America Online shareholders had better get one thing straight right away: The salad days of 50% revenue growth and 100% earnings per share growth are long gone.
When the recently announced merger with Time Warner is completed, the combined company will have revenues of around $40 billion--and you don't grow a $40 billion top line at 50% per year. (For perspective, Time Warner's revenues increased around 6% between 1998 and 1999.)
I mention this sobering little fact not to throw ice water on the boundless joy with which this merger is being greeted, but simply to remind AOL shareholders (of which I'm one) that they now own a very, very different company than they used to.
Aside from the difference in sheer size, there's also the minor issue of indebtedness. Time Warner is a heavily leveraged company with almost $18 billion in long-term debt on its books, which AOL will assume as part of the merger.
Time Warner paid about $1.5 billion in interest costs during the first nine months of 1999--which is a lot of money when you consider that Time Warner and AOL combined would have only pulled in about $4.6 billion in operating income during the same period. That's 32% of operating earnings that would have gone to interest expense.
There's also the not-so-small issue of goodwill, which is an accounting item created in mergers when the acquiring company pays more for the acquired company than its book--or tangible--value. (For more on goodwill, click here.)
Although Time Warner has a lot of tangible stuff like cable networks, it also has a lot of intangibles, like well-known brand names. What this means is that the combined company will likely have more than $100 billion in goodwill sitting on its books after the deal closes. Because goodwill has to be gradually charged off against earnings (or amortized), it's pretty likely that AOL Time Warner won't be reporting positive net income for many years.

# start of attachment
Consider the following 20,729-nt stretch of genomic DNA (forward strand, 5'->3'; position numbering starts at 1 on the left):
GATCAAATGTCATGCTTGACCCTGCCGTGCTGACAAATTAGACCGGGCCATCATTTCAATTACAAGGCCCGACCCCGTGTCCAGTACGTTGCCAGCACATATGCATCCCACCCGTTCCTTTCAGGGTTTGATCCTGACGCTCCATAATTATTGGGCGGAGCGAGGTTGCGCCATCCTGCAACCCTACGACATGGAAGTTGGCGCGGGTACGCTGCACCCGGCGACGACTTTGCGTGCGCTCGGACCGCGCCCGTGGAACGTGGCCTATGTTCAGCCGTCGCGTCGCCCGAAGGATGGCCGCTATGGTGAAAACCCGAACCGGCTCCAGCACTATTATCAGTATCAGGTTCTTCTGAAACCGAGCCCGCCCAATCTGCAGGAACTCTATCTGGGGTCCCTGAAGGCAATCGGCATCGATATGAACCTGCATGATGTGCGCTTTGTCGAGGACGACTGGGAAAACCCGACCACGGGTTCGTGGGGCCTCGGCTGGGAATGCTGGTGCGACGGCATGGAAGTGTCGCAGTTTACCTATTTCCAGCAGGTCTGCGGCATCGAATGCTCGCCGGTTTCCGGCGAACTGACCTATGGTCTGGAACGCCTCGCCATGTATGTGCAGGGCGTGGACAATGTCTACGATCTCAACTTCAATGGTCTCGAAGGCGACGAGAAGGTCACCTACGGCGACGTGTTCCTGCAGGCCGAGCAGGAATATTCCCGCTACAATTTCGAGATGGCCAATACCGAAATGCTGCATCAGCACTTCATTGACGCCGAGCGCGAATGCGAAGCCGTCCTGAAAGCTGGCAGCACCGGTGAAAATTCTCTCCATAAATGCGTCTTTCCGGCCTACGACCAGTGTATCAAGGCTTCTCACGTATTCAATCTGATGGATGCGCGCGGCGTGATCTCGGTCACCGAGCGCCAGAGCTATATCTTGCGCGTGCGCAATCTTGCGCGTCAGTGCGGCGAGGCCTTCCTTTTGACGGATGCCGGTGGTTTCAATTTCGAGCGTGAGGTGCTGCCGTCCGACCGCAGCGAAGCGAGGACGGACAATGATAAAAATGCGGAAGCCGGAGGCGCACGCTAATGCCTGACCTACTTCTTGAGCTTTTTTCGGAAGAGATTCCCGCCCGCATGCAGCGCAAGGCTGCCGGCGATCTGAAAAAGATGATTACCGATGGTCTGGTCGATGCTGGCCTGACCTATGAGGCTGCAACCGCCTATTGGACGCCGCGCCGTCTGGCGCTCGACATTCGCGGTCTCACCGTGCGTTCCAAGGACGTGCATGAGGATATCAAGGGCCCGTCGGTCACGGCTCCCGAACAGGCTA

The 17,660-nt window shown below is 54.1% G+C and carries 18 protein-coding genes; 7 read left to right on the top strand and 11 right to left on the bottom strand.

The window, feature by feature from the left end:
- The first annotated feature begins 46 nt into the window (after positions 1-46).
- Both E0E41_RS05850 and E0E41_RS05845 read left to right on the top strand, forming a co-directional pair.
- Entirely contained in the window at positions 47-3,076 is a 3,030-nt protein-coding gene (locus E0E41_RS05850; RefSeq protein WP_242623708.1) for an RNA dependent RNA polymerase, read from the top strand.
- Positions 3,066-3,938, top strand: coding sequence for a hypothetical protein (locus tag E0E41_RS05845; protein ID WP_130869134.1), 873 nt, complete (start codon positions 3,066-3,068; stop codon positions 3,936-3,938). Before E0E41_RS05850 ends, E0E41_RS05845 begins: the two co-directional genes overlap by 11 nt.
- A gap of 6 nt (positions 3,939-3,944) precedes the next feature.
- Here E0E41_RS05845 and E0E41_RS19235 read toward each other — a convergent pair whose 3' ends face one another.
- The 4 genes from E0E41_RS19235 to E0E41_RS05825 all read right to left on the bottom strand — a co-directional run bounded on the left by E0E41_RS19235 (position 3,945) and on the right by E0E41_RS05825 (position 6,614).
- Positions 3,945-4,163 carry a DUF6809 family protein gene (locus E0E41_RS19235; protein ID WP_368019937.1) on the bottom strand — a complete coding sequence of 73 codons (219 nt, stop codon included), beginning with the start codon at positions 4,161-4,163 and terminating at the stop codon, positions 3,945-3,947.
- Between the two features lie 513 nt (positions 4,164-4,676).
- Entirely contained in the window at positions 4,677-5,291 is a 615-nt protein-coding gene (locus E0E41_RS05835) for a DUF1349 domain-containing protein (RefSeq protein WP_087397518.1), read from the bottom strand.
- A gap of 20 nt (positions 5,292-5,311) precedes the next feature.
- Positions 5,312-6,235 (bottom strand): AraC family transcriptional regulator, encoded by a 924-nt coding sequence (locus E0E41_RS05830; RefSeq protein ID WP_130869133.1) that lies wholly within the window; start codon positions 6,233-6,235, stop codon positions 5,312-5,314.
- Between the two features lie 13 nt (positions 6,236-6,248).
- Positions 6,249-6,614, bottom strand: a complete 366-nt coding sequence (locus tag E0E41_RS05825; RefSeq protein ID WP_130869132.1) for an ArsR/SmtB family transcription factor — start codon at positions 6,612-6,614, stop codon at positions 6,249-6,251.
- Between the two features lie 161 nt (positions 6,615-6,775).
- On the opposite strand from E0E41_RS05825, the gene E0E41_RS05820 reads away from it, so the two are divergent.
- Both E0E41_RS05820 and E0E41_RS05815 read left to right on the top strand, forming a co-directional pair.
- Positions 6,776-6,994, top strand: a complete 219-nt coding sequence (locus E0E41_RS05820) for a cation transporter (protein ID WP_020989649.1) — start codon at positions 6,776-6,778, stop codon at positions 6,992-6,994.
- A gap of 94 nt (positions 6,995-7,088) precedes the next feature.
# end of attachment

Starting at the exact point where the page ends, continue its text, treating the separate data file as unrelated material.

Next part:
That's the bad news.
The good news is that Wall Street doesn't seem to be focusing on these accounting issues, and it's reasonably likely--though by no means certain--that AOL Time Warner will be judged on its financial performance without taking into account such niceties as goodwill charges and interest expenses. If this is the case, then the deal looks like a smart move from a strategic perspective.
The biggest advantage for AOL, of course, is that it now has access to Time Warner's Road Runner unit, which provides high-speed Internet access over cable lines. Although it was certainly nice for AOL to get its hands on all of Time Warner's valuable media properties, don't be fooled. AOL already has ton of content and would have had zero difficulty licensing more.
The main reason for this deal was Time Warner's massive cable network and the fact that brands such as HBO, CNN, and Sports Illustrated came along with the package was just icing on the cake.
The deal also diversifies AOL's revenue stream in a very big way. Although AOL has recently been getting a greater proportion of its revenue from high-margin sources such as advertising and e-commerce, the company still derives about two thirds of its revenue from old-fashioned subscription fees.
Given that the fee portion of the company's revenues is arguably under siege from the availability of free Internet access, a move toward more diversified revenues is positive. (I'm somewhat skeptical of the just how big the free access threat really is, but that's less of an issue now than it was before the merger. I guess it never hurts to hedge your bets.)
Finally, this deal is a huge win for consumers. AOL Time Warner is a very credible challenger to Excite@Home ATHM, the current 800-pound gorilla of the cable broadband market, and this competition should lead to greater consumer access to broadband services and greater consumer choice of a broadband ISP.
Although Excite@Home's service has about three times as many subscribers as Road Runner's, I would imagine that the AOL marketing machine will do wonders for Road Runner's growth rate.
We do live in interesting times, don't we?
Pat Dorsey is a senior stock analyst at Morningstar.